Movie Mom

Movie Mom


Interview: Mizuo Peck of ‘Night at the Museum 2′

posted by Nell Minow

In the middle of all the special effects and silly fun of the “Night at the Museum” movies is one character who lends the real heart to the story: Sacajawea, played by Mizuo Peck with such sweet, quiet dignity that it is no wonder Theodore Roosevelt (Robin Williams) falls in love with her. I had a chance to talk with her about my home-town museum, the Smithsonian, and what it’s like to film a love scene with Robin Williams. The movie is now available on DVD and Blu-Ray.

NM: This may sound silly, but who are you playing, Sacajawea or a statue of Sacajawea?

MP: That was an interesting question that we were thinking about the entire time when we were shooting. Was Teddy Roosevelt in pain? No he isn’t because he is made out of wax. So we don’t really have the history of the actual figure. But I personally as an actress did a lot of research about Sacajawea and approached the role as if I were a wax statute who was identifying with her.

night_mizuo_peck_sacajawea.jpg

NM: She was such an amazing character!

MP: Doing the research on her life was almost the most amazing part about this! I didn’t know much about her before. In the back of everyone’s mind, there’s Pocahontas and Sacajawea but we don’t learn much about them in school. I got to read and watch really cool documentaries and find out what a powerful and important historical figure she was. I was very, very proud to play someone so exciting. There’s all sorts of fun things to learn about her. The Lewis and Clark expedition might not have been successful without her.

She was not an official member of the Corps of Discovery. She was just the wife of one of the translators. But her contribution was essential. She was able to dig up roots when all the men were just about eating their horses. Her being there, a woman with a baby, made their encounters peaceful because it showed that Lewis and Clark weren’t there for war. There were all these swarthy men doing this expedition in the dead of winter and she was a young woman holding a newborn on her back the entire time, so more power to her!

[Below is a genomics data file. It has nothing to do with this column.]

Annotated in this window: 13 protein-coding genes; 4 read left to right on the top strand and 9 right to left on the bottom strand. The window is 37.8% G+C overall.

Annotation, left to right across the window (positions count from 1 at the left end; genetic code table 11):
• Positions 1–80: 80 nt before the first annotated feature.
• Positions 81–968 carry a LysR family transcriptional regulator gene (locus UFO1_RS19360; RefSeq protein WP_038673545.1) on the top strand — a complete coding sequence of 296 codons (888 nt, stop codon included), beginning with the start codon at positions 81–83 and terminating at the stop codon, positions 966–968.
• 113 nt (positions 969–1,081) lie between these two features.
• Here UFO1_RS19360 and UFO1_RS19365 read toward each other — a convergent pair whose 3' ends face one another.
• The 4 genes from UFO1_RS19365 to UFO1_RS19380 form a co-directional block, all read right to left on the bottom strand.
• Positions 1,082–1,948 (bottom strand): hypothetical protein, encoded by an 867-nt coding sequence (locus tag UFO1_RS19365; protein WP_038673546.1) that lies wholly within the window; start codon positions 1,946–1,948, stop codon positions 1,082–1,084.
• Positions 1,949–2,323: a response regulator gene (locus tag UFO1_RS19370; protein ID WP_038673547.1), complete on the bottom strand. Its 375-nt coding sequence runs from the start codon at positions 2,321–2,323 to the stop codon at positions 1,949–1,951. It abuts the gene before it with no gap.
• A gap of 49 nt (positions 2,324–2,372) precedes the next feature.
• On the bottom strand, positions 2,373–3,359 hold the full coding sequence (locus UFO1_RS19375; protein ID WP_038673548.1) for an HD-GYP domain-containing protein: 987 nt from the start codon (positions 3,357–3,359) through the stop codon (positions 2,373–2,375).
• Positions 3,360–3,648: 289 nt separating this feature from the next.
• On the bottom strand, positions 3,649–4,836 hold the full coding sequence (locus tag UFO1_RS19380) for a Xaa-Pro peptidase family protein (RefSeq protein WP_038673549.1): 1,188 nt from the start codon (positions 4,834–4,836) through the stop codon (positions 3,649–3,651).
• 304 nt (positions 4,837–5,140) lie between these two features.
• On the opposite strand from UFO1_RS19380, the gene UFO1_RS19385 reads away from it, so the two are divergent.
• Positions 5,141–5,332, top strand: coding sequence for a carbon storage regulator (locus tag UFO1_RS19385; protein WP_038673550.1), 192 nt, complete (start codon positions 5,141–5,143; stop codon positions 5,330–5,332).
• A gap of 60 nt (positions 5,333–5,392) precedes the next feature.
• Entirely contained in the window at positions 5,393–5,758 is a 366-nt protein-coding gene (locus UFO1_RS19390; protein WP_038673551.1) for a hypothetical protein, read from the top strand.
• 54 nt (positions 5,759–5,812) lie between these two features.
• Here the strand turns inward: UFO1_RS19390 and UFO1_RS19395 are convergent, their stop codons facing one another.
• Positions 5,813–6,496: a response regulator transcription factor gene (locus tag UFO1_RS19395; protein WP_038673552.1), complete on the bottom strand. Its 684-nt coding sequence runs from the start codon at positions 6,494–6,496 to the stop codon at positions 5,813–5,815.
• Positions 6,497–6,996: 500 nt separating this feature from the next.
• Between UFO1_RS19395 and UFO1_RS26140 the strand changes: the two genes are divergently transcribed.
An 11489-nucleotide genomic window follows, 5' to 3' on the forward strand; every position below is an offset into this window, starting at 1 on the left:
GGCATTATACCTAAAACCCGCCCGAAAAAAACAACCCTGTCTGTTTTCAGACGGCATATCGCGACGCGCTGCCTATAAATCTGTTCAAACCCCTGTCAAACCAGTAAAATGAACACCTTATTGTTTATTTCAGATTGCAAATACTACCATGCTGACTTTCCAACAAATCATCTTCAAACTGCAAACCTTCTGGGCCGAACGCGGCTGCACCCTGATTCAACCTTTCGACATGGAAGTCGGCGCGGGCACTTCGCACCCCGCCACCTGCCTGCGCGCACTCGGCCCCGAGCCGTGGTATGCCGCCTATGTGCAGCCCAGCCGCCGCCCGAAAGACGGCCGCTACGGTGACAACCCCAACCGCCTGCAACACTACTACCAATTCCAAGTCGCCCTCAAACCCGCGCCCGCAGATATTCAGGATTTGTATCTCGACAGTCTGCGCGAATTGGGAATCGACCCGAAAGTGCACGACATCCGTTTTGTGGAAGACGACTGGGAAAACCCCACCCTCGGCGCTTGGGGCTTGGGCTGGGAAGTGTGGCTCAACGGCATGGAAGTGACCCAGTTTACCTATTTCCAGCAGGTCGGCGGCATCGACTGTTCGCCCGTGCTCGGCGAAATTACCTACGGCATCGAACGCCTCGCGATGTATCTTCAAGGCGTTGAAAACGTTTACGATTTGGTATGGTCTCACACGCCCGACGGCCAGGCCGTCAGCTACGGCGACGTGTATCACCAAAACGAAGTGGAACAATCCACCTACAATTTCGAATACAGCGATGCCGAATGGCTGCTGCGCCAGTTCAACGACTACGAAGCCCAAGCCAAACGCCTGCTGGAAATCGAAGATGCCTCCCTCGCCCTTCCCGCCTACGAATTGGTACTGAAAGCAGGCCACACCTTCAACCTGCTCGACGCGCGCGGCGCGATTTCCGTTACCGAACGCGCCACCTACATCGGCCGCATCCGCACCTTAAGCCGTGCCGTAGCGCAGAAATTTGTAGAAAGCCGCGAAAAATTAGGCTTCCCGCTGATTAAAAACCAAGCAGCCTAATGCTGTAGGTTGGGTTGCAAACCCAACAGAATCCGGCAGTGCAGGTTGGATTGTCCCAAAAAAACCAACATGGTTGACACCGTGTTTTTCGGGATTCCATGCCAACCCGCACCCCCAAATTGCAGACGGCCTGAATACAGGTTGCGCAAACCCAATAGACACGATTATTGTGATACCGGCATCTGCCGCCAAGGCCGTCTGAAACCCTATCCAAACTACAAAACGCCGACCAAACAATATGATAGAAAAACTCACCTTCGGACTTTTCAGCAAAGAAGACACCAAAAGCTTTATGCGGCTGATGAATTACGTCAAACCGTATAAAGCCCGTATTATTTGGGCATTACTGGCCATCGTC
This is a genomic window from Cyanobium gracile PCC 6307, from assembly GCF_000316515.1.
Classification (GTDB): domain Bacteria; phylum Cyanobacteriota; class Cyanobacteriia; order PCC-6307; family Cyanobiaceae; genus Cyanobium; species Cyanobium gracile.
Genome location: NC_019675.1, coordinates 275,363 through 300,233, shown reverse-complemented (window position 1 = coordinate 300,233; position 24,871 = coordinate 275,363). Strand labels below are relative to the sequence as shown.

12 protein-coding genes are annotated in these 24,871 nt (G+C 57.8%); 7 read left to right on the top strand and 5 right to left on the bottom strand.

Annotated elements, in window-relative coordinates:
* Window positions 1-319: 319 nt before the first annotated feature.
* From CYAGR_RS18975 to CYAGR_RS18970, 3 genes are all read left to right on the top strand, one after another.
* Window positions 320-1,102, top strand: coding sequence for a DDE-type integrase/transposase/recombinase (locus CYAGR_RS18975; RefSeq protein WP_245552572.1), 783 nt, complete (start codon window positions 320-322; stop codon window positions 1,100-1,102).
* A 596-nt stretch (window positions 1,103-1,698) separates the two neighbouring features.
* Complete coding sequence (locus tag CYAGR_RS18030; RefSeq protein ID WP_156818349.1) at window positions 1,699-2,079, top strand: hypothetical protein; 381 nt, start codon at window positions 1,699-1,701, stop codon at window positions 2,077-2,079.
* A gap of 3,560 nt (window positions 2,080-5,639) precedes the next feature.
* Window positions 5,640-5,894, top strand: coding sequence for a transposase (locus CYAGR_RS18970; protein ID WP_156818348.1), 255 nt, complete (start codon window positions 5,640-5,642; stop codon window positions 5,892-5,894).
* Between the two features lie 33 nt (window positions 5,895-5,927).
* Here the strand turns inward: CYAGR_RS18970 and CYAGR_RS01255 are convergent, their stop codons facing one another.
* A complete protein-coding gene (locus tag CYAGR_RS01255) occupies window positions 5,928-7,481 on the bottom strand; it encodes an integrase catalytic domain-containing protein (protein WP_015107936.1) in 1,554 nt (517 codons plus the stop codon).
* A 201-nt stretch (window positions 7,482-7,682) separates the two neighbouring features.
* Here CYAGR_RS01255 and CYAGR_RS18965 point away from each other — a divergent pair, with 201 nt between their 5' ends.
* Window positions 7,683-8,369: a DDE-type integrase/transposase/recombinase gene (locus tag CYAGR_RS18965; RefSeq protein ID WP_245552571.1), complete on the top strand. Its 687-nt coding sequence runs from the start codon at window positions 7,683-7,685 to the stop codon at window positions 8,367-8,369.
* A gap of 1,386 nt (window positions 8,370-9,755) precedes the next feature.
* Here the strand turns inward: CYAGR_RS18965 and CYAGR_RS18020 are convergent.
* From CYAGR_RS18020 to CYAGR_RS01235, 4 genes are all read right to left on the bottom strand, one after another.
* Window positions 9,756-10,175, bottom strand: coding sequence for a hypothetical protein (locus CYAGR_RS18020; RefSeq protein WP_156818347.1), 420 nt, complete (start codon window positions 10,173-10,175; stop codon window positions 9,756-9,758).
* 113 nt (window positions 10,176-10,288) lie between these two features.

NM: We in Washington were very excited that the second film was set in the Smithsonian. Did you visit the museum when you were here?

MP: Yes, the premiere was there at the Air and Space Museum so I got there a day early and my boyfriend and I got there and did the whole tourist thing, the Lincoln Memorial and the Washington Monument. Going to the museum is most definitely a different experience after making the movie! And it’s such a great aspect of the movie that it makes kids want to go to the museum and check out all these characters.

NM: What’s it like to play the love interest of Robin Williams?

MP: Extremely bizarre, I must say! One of the first scenes we did, he’s looking at me through the glass and I’m still getting over that there’s a huge giant star in front of me and then the fact that he is doting on me? And in the second one, I had a scene on a horse with him. I’m just like “pinch me” because it was incredibly surreal! We had a lot of down tme together so we got to joke around a bunch. One scene started with us in an embrace. We would get into position and be hugging and then there would be a wait before “action” and there were so many funny moments where we would be talking while we were in this hug! It is impossible not to enjoy him.

NM: Did you have a lot of special effects work?

MP: I didn’t have to do as much as the other characters like Owen Wilson and Steve Coogan. In the first one, Robin Williams was wearing green tights in the scene where he was in two pieces and it was funny to see him like that.

NM: What are you doing next?

MP: Nothing like this giant blockbuster! Some independent movies and my own script.

NM: What makes you laugh?

MP: When people do silly things, and when my boyfriend tickles me. The movie “Nacho Libre” — it’s so silly, but Jack Black makes me laugh.

NM: What’s your dream role?

MP: I always like it when a woman starts off vulnerable and gains strength, a really intense arc — I like complex characters. I’ve always been attracted to the role in “La Femme Nikita.” She starts at such a low point and keeps her vulnerability but becomes a real bad ass!

NM: What inspires you?

MP: You find inspiration all over the place. I’m a born New Yorker so just the people on the street give me inspiration, being exposed to so many different kinds of people. We all are so different but we all want the same thing, love, trying to make a living. We’re all so different and diverse but it boils down to a certain sense of love and happiness. That’s kind of inspirational to me.



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